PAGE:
If the type is 436 Get ASR Input then the Recognition Type is requested 438 from the applet composer. If the type is determined 440 to be not supported then an error message is played 442 to the applet composer, and another type is requested 438. When type received is determined 440 to be supported, the ASR VoiceXML template is retrieved 444 from the VoiceXML templates data store 402, the new VoiceXML statement is attached 446 to the template, and control is returned to Get Interaction Type to get 404 the next action from the applet composer.

If the type is 448 Get Transfer (See FIG. 4B), then the prompt describing the transfer is recorded 450 to disk, the phone number for the transfer is retrieved 452 from the applet composer, the Transfer VoiceXML template is retrieved 454 from the VoiceXML templates data store 402, the new VoiceXML statement is attached 456 to the template, and control is returned to Get Interaction Type to get 404 the next action from the applet composer.

If the type is 458 Get URL then the prompt describing the URL is recorded 460 to disk, the URL is retrieved 462 from the applet composer, the URL VoiceXML template is retrieved 464 from the VoiceXML templates data store 402, the new VoiceXML statement is attached 466 to the template, and control is returned to Get Interaction Type to get 404 the next action from the applet composer. If the applet composer specifies 468 that there is no additional dialog, the script is saved 472 and control is returned to the applet composition application. If the applet composer specifies an unknown interaction type, an error prompt is played 470 and control is returned to Get Interaction Type to get 404 the next action from the applet composer. The above processes are extensible to allow additional interaction types to be added to the applet composition application.

Based on the operation that collected the parameters and the actual parameters collected, the composer application merges the parameters with the code statements of the template and then outputs the code statements for storage as or in the applet. This can be accomplished in several different ways. In one approach the operation information can be used to select a particular code statement or group of statements and the variables in the statement(s) are completed by the parameters and the code statement(s) are stored as part of the applet. Using the Employee Satisfaction Survey example, when the Get Options operation is activated, the initial prompt is recorded by the applet composer and saved to a disk file. The composer will select a Get Options type code statement from the template repository as shown in the Appendix Section labeled Sample Blank Template for Get Options. Next, the number of options (three in the example) is specified by the applet composer, and the three prompts are collected (one for each option), along with the action to be taken for each selection. The Get Options template is completed by inserting the variables for the prompt files and the number of options into the statements resulting in the code statement being stored as part of the applet, as shown in the Appendix Section labeled Sample Completed Template After the Applet Composer Has Specified 3 Choices from the Employee Satisfaction Survey. This selection and statement completion cycle is repeated for all of the operations and parameters that are activated in and collected in the creation collection process discussed below.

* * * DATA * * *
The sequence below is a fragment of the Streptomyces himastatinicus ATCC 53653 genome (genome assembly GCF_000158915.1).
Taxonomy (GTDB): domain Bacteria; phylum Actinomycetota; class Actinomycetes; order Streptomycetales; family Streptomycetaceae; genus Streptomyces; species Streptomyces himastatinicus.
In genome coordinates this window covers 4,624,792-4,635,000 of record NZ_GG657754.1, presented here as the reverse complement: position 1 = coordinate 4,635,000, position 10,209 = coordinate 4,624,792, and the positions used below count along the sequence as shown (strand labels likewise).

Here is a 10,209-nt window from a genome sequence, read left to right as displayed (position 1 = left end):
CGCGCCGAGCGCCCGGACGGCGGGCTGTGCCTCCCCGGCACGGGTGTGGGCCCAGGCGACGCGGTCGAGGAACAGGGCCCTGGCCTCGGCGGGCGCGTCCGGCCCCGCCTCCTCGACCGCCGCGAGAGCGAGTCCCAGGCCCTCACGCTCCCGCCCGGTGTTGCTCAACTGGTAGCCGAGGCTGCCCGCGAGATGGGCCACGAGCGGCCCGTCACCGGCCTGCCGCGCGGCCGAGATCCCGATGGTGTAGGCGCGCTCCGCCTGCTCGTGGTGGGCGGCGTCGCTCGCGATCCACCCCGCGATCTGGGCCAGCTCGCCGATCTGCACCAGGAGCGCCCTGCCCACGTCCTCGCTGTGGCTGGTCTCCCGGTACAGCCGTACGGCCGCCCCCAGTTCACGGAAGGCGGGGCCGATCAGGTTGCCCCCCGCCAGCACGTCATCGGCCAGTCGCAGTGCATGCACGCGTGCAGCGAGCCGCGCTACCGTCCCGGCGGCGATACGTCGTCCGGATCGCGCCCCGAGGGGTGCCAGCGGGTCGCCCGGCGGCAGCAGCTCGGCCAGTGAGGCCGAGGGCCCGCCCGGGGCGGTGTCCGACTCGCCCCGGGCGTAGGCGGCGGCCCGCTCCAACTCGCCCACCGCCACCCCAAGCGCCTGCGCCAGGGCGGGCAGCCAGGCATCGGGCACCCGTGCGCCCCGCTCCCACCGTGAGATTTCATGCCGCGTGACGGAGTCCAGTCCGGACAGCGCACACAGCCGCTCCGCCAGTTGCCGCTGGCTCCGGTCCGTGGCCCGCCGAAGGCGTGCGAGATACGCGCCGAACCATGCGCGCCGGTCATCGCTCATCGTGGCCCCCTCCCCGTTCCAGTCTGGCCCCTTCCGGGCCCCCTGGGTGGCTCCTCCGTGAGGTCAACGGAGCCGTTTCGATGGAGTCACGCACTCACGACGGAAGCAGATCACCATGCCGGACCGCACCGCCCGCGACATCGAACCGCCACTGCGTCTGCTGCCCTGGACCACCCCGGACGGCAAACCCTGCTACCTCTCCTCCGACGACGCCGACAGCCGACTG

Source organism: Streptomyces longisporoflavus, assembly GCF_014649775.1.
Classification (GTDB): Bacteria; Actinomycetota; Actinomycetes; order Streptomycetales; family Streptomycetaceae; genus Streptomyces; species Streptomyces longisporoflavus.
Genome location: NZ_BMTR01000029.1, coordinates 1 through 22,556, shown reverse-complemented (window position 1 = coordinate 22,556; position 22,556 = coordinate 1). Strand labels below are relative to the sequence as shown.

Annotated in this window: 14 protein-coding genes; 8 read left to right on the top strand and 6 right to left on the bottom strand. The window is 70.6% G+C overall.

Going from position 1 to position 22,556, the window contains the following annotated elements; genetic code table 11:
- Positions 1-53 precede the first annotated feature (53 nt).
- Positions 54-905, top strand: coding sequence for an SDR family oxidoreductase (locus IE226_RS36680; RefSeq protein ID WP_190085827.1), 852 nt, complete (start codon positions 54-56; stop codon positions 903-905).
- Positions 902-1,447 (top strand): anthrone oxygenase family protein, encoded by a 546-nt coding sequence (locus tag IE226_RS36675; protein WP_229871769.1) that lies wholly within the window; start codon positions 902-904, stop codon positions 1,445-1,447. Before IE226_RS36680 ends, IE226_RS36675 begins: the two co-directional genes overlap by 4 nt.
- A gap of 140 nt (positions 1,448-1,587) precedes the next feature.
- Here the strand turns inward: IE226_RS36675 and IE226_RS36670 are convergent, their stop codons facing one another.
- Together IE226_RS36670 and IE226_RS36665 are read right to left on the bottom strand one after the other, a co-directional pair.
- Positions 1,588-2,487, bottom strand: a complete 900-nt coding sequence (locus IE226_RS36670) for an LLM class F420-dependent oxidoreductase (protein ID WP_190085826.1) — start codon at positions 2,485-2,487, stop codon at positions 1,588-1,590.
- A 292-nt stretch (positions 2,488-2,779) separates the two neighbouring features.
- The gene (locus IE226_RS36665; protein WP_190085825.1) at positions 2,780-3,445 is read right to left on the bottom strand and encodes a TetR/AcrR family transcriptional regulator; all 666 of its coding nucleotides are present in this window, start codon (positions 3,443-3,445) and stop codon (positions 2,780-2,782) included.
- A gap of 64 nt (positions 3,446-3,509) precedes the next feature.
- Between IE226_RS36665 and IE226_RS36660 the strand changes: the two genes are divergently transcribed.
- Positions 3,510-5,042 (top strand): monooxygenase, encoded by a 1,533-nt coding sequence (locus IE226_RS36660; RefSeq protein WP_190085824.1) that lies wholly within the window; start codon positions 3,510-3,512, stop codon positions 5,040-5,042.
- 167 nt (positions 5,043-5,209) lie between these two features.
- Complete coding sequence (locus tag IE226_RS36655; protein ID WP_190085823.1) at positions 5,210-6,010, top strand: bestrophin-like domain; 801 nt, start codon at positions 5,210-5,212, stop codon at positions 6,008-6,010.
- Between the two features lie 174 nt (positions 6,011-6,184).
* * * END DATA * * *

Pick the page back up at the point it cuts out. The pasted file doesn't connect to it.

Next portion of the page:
Based upon FIGS. 4A and 4B and the above description, one of ordinary skill in the art would be able to leverage the system to generate code for any other markup type language.

FIG. 5 depicts the processes involved in applet composition and deposit to the message store using a device 5 running a GUI browser. The device 5 can be a PC, PDA, 3rd generation mobile phone with Internet browser, or any other device that supports web-based connectivity to the application server. A media access unit 20 and internal processes are not necessary when the sender interacts with the system via a device 5 with a GUI browser. Using his or her device 5 and GUI browser, a message sender that wishes to interact with the system connects to the system through the GUI browser. The GUI browser communicates with the application server 115 and tells the application server 115 that the sender has indicated that he or she would like to compose an applet.

The application server 115 then invokes the applet composition application 120, which generates a document to begin the applet composition dialog with the sender. The application server 115 sends the document to the device 5 for display through the GUI browser. The sender makes an input in response to the GUI browser display and the device 5 sends the sender's input to the application server 115. The application server 115 sends the data to the applet composer application 120 and the applet composer application generates the next document for continuing the applet composition dialog with the sender. The sender interacts with the system in this manner to compose each element and corresponding sub-dialog of the applet.

The sender may also compose a standard voice mail message to accompany the applet. Whether or not the sender elects to compose a voicemail message, application server 115 will invoke the messaging application 130 for interaction with the sender. If a voice message is to be recorded, then the messaging application 130 will prompt for and record the message prior to sending the message to the message deposit server 135. Otherwise, the messaging application 130 will pass the message to the message deposit server 135 without a voice message attachment. Upon completion of the applet composition dialog and any accompanying voicemail message, the messaging application 130 sends the message with the embedded applet to the message deposit server 135. As discussed later herein, the applet execution application 140 is invoked during retrieval of the applet. The message deposit server 135 stores the message and associated links 145 to the embedded applets and metadata.